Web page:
“Nail tech down…requesting backup!”

Yesterday, I came down with a sinus infection. It hurts. I thought I would be better by this morning, but at 5am, felt like someone had hit me in the face with a sledgehammer…so I’ve had to scramble to cancel all of my appointments today. Rescheduling them will be a nightmare since I am fully booked.

If you’re a “lone wolf” like me, you don’t have staff to rely on to pick up your slack when you can’t carry it yourself. In these instances, it helps to have a substitute. I’m talking about finding a dedicated professional that conducts business similarly to you that you can rely on and refer to when disaster strikes.
What you’re looking for in a substitute is:
1.) Integrity: You have to know that your backup is trustworthy and will not use your illness or injury to pull your clientele out from under you. The possibility always exists that your clients might prefer your substitute and leave you for her, but this should be the client’s decision…not something she was coerced into by the tech.
2.) Similar Professional Values: This will be different for everyone since everyone has different professional values. I value promptness, quality, atmosphere, experience, and affordability. My substitute tech is prompt, does great work, has been in the business 15 years longer than I have, and charges the same rates that I do. The atmosphere at the salon isn’t anything like mine (they’re a busy family salon and I work in a private office in a podiatry practice), but they’re welcoming, friendly, and accommodating and that’s more than good enough for me.
3.) Equals or Exceeds Your Technical Skill Level: I won’t send my clients to a tech that will do a shoddy job. My clients deserve better and frankly I don’t want to have to fix whatever the tech has done during my client’s next appointment. My substitute tech does things differently than I do, but she uses the same products and the end result is consistent with what my clients expect from me. On the rare occasion that I’ve had to send my clients to her, none have returned with any complaints…at least none that were reasonable. (“I liked her but she wasn’t you,” is not a complaint I can realistically address, lol.)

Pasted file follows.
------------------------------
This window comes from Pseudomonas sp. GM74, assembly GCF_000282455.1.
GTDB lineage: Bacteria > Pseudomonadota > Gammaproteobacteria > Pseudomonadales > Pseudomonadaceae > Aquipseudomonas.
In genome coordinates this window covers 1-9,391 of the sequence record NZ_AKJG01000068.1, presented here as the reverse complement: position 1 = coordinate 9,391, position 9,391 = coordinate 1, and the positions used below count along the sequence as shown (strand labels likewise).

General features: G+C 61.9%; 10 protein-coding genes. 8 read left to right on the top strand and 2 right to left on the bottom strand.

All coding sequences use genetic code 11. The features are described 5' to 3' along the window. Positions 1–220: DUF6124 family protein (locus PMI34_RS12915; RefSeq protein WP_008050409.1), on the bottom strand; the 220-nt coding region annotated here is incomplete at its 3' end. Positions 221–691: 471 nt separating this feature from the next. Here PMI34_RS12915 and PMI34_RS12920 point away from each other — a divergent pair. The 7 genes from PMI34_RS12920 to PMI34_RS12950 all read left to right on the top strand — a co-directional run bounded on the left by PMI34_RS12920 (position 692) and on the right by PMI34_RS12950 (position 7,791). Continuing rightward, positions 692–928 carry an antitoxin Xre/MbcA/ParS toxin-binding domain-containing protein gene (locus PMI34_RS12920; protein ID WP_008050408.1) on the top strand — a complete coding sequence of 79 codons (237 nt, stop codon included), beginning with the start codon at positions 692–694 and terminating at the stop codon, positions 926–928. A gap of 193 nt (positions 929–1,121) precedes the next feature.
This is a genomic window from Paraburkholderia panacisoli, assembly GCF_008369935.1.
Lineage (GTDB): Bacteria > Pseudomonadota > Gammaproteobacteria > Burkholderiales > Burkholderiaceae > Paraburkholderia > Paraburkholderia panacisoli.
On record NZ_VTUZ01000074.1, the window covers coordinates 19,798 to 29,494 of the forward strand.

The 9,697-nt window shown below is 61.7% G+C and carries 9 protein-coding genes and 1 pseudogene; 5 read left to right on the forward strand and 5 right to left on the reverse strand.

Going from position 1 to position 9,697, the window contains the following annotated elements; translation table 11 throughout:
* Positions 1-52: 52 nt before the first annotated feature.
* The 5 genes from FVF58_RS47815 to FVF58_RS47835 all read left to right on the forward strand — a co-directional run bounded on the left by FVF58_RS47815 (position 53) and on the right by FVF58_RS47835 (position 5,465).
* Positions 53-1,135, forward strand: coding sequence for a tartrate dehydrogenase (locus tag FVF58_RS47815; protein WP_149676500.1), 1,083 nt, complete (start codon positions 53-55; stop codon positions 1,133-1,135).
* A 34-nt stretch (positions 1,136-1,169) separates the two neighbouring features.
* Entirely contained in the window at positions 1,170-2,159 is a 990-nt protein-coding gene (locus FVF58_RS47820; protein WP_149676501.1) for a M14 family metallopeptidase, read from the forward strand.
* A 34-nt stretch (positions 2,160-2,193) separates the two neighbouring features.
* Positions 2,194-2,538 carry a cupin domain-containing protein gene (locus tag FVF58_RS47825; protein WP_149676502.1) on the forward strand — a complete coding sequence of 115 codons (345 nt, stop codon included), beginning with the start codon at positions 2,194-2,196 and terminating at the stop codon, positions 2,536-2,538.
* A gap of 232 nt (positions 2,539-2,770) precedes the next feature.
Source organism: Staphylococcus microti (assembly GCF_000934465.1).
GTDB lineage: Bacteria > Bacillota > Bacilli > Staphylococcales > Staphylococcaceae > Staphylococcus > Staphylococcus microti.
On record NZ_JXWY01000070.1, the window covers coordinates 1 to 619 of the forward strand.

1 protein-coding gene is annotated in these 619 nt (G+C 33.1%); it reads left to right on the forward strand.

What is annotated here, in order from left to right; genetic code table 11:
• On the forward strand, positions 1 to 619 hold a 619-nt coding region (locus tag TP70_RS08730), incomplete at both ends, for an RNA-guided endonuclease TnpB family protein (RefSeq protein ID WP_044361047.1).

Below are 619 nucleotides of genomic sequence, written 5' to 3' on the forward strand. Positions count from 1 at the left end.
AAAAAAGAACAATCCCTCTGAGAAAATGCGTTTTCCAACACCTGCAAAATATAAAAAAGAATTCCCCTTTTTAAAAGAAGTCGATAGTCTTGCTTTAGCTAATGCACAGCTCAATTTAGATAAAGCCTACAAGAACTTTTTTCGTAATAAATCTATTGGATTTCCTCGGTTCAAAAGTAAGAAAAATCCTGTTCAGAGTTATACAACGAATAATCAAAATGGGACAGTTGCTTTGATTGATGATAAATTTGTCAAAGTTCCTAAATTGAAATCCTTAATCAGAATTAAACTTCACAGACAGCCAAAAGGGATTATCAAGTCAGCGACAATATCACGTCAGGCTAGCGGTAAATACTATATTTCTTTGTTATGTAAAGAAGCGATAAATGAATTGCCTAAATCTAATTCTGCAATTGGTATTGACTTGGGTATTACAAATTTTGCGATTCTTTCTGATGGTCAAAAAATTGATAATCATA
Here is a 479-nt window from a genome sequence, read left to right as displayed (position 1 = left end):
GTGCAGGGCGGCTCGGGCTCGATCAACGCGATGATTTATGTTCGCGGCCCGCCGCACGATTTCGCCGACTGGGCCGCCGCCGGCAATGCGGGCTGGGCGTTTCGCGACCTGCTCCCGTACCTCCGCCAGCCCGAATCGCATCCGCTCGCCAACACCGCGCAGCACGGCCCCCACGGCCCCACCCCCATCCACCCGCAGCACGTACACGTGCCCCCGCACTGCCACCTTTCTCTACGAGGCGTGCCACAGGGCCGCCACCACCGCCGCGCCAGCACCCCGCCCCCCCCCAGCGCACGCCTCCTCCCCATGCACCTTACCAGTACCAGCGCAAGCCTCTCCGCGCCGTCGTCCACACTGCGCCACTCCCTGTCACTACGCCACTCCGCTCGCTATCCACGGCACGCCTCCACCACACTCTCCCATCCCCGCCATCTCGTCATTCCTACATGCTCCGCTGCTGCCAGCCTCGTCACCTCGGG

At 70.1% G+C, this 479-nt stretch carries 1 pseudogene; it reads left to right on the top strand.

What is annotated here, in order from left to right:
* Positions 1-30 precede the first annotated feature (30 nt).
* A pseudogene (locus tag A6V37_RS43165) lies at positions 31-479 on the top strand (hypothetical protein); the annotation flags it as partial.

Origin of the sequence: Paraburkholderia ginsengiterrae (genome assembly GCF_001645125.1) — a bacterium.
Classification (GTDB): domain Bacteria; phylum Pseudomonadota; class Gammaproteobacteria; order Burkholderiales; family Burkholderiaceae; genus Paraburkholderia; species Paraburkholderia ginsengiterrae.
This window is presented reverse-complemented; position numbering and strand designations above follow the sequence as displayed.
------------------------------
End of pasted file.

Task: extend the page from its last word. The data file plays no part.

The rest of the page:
Another thing you want to consider:
Keep your individual clients in mind. Before referring your clients to your substitute, consider each client individually before you send them off. For example, I have some clients that require privacy during their appointments (either because of their religious beliefs regarding exposing their feet or because of their personal insecurities), so these clients cannot visit my backup tech since she’s not equipped to accommodate those clients. My tech is very friendly and chatty. I have some clients that haven’t spoken two words to me since their first service three years ago. Obviously, they wouldn’t be comfortable with my replacement tech. So, if a few of your clients don’t seem as if they’d be suited to your substitute, either don’t refer them out to her or explain to them your hesitation and let them decide for themselves.
My substitute is a friend of mine who works at the salon I used to work at before I moved into the podiatry practice. I was hired to replace her. When I left, she replaced me. I’m still close with the owner and the women I worked with, so I send all of my overflow clients there. I suggest finding a substitute that you have a good friendship with as well.
Sorry about the short post, but I’m loaded on decongestants and my brain is pretty foggy. I’m going to spend the remainder of my day playing Dead Island, since running from zombies doesn’t require much thought on my part.


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